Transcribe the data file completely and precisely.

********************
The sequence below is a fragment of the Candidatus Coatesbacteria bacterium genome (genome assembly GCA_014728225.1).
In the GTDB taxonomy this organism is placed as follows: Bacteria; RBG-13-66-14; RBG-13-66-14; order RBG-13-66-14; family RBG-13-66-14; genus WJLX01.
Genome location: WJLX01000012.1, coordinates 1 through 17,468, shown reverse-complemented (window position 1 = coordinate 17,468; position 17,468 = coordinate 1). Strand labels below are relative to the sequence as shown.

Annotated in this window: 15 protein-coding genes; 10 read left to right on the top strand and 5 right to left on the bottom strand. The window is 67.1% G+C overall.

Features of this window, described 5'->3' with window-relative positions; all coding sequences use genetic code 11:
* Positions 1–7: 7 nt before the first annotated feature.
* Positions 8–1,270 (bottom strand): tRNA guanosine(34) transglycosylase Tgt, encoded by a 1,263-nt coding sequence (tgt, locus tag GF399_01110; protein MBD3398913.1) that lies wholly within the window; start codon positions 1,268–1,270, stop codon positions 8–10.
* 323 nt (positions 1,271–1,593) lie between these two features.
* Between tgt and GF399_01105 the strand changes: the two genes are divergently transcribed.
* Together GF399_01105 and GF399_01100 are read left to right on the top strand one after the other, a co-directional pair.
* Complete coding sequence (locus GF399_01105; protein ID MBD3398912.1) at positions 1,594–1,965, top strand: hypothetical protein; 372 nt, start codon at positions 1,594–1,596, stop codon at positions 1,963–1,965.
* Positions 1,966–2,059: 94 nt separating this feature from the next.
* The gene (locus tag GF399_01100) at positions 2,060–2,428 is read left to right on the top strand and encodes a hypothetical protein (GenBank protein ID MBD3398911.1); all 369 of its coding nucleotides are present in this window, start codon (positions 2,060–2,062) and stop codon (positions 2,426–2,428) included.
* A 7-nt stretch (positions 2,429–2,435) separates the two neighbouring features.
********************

The sequence below is a fragment of the Candidatus Coatesbacteria bacterium genome (genome assembly GCA_014728225.1).
In the GTDB taxonomy this organism is placed as follows: Bacteria; RBG-13-66-14; RBG-13-66-14; order RBG-13-66-14; family RBG-13-66-14; genus WJLX01.
Genome location: WJLX01000012.1, coordinates 1 through 17,468, shown reverse-complemented (window position 1 = coordinate 17,468; position 17,468 = coordinate 1). Strand labels below are relative to the sequence as shown.

Annotated in this window: 15 protein-coding genes; 10 read left to right on the top strand and 5 right to left on the bottom strand. The window is 67.1% G+C overall.

Features of this window, described 5'->3' with window-relative positions; all coding sequences use genetic code 11:
* Positions 1–7: 7 nt before the first annotated feature.
* Positions 8–1,270 (bottom strand): tRNA guanosine(34) transglycosylase Tgt, encoded by a 1,263-nt coding sequence (tgt, locus tag GF399_01110; protein MBD3398913.1) that lies wholly within the window; start codon positions 1,268–1,270, stop codon positions 8–10.
* 323 nt (positions 1,271–1,593) lie between these two features.
* Between tgt and GF399_01105 the strand changes: the two genes are divergently transcribed.
* Together GF399_01105 and GF399_01100 are read left to right on the top strand one after the other, a co-directional pair.
* Complete coding sequence (locus GF399_01105; protein ID MBD3398912.1) at positions 1,594–1,965, top strand: hypothetical protein; 372 nt, start codon at positions 1,594–1,596, stop codon at positions 1,963–1,965.
* Positions 1,966–2,059: 94 nt separating this feature from the next.
* The gene (locus tag GF399_01100) at positions 2,060–2,428 is read left to right on the top strand and encodes a hypothetical protein (GenBank protein ID MBD3398911.1); all 369 of its coding nucleotides are present in this window, start codon (positions 2,060–2,062) and stop codon (positions 2,426–2,428) included.
* A 7-nt stretch (positions 2,429–2,435) separates the two neighbouring features.